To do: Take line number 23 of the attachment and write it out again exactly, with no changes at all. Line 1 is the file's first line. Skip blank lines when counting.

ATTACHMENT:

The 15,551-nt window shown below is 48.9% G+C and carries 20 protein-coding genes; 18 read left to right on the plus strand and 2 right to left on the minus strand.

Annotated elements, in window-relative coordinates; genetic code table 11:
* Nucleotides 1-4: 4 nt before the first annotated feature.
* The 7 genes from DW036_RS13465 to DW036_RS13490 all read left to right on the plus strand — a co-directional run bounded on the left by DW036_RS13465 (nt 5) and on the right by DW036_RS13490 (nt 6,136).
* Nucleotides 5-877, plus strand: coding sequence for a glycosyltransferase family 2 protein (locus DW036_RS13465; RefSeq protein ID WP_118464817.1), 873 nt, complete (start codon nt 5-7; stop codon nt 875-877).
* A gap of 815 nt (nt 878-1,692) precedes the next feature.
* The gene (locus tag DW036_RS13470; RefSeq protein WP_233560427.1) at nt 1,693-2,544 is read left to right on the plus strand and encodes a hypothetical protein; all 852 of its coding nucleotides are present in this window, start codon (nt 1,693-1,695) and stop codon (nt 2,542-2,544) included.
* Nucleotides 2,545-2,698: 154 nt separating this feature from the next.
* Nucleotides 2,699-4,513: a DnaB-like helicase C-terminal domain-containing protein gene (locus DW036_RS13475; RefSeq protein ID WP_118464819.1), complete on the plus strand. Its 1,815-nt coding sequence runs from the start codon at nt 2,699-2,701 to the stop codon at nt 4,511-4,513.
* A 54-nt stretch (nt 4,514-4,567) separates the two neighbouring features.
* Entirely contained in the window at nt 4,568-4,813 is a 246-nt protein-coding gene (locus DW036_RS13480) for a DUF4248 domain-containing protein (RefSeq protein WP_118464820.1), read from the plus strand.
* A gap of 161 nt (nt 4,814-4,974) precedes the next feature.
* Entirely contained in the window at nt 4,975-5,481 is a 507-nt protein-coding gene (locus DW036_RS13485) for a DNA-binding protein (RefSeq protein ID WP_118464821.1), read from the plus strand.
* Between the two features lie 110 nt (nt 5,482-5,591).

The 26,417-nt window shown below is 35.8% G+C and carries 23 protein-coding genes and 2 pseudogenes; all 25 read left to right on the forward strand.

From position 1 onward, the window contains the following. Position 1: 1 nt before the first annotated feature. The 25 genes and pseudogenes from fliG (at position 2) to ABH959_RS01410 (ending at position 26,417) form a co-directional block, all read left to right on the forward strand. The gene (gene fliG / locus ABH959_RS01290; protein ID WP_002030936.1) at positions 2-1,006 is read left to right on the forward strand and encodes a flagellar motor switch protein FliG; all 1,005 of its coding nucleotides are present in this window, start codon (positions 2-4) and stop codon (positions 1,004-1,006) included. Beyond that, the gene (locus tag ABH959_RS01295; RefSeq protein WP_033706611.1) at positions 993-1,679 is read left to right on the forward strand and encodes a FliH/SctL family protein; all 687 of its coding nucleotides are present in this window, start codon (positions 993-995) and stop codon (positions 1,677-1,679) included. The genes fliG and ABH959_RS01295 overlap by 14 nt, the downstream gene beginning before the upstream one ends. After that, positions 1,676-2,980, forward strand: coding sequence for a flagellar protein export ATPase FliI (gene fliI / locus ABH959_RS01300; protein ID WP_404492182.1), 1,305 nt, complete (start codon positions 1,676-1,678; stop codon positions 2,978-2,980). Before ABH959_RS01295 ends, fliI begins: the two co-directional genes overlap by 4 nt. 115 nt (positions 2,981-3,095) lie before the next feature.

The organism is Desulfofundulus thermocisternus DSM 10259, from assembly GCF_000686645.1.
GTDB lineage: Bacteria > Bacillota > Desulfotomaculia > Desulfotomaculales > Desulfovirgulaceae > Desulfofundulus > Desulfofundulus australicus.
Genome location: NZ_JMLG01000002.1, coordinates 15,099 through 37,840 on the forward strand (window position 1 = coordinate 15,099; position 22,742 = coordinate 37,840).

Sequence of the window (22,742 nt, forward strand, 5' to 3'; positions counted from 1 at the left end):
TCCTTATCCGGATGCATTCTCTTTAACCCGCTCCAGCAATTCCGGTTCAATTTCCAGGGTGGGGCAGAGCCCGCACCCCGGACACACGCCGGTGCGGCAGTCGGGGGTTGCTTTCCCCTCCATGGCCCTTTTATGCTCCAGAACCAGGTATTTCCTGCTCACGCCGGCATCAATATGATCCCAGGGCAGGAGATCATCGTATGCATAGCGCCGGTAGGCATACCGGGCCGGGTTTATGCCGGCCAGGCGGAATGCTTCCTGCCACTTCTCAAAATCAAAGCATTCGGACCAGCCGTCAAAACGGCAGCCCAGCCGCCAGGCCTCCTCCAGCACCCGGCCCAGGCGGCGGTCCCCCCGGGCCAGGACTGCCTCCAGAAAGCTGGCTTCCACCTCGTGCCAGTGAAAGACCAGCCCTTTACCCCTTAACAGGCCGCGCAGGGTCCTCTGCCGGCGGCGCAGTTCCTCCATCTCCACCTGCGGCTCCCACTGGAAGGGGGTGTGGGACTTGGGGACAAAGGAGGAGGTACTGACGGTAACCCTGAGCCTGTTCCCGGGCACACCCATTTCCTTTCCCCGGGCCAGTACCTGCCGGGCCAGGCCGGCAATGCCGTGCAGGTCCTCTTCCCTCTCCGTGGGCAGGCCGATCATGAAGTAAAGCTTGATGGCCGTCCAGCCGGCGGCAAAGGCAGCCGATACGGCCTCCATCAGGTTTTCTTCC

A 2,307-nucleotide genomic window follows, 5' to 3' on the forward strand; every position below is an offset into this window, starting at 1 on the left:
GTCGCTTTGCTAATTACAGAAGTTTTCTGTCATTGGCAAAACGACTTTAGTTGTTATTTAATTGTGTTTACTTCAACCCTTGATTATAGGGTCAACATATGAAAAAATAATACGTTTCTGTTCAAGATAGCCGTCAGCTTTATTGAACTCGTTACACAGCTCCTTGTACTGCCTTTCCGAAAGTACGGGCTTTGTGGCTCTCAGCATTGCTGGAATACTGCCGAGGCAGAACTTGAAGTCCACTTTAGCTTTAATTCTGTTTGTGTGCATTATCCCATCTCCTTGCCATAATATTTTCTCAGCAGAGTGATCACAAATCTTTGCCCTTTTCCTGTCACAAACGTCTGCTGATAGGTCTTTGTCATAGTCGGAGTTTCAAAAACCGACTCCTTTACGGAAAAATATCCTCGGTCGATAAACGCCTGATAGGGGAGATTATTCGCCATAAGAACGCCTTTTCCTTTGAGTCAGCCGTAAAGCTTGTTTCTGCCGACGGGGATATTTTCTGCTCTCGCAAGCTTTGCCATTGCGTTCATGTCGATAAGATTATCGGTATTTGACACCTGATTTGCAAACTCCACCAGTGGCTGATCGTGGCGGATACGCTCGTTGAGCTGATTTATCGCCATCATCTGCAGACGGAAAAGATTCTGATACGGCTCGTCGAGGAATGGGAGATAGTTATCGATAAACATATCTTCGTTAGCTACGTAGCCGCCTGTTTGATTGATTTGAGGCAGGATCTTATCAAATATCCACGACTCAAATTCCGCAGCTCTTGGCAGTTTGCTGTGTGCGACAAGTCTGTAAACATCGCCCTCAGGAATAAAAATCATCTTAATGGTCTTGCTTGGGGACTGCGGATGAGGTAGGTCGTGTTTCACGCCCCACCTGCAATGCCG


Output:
GTCGCTTTGCTAATTACAGAAGTTTTCTGTCATTGGCAAAACGACTTTAGTTGTTATTTAATTGTGTTTACTTCAACCCTTGATTATAGGGTCAACATATGAAAAAATAATACGTTTCTGTTCAAGATAGCCGTCAGCTTTATTGAACTCGTTACACAGCTCCTTGTACTGCCTTTCCGAAAGTACGGGCTTTGTGGCTCTCAGCATTGCTGGAATACTGCCGAGGCAGAACTTGAAGTCCACTTTAGCTTTAATTCTGTTTGTGTGCATTATCCCATCTCCTTGCCATAATATTTTCTCAGCAGAGTGATCACAAATCTTTGCCCTTTTCCTGTCACAAACGTCTGCTGATAGGTCTTTGTCATAGTCGGAGTTTCAAAAACCGACTCCTTTACGGAAAAATATCCTCGGTCGATAAACGCCTGATAGGGGAGATTATTCGCCATAAGAACGCCTTTTCCTTTGAGTCAGCCGTAAAGCTTGTTTCTGCCGACGGGGATATTTTCTGCTCTCGCAAGCTTTGCCATTGCGTTCATGTCGATAAGATTATCGGTATTTGACACCTGATTTGCAAACTCCACCAGTGGCTGATCGTGGCGGATACGCTCGTTGAGCTGATTTATCGCCATCATCTGCAGACGGAAAAGATTCTGATACGGCTCGTCGAGGAATGGGAGATAGTTATCGATAAACATATCTTCGTTAGCTACGTAGCCGCCTGTTTGATTGATTTGAGGCAGGATCTTATCAAATATCCACGACTCAAATTCCGCAGCTCTTGGCAGTTTGCTGTGTGCGACAAGTCTGTAAACATCGCCCTCAGGAATAAAAATCATCTTAATGGTCTTGCTTGGGGACTGCGGATGAGGTAGGTCGTGTTTCACGCCCCACCTGCAATGCCG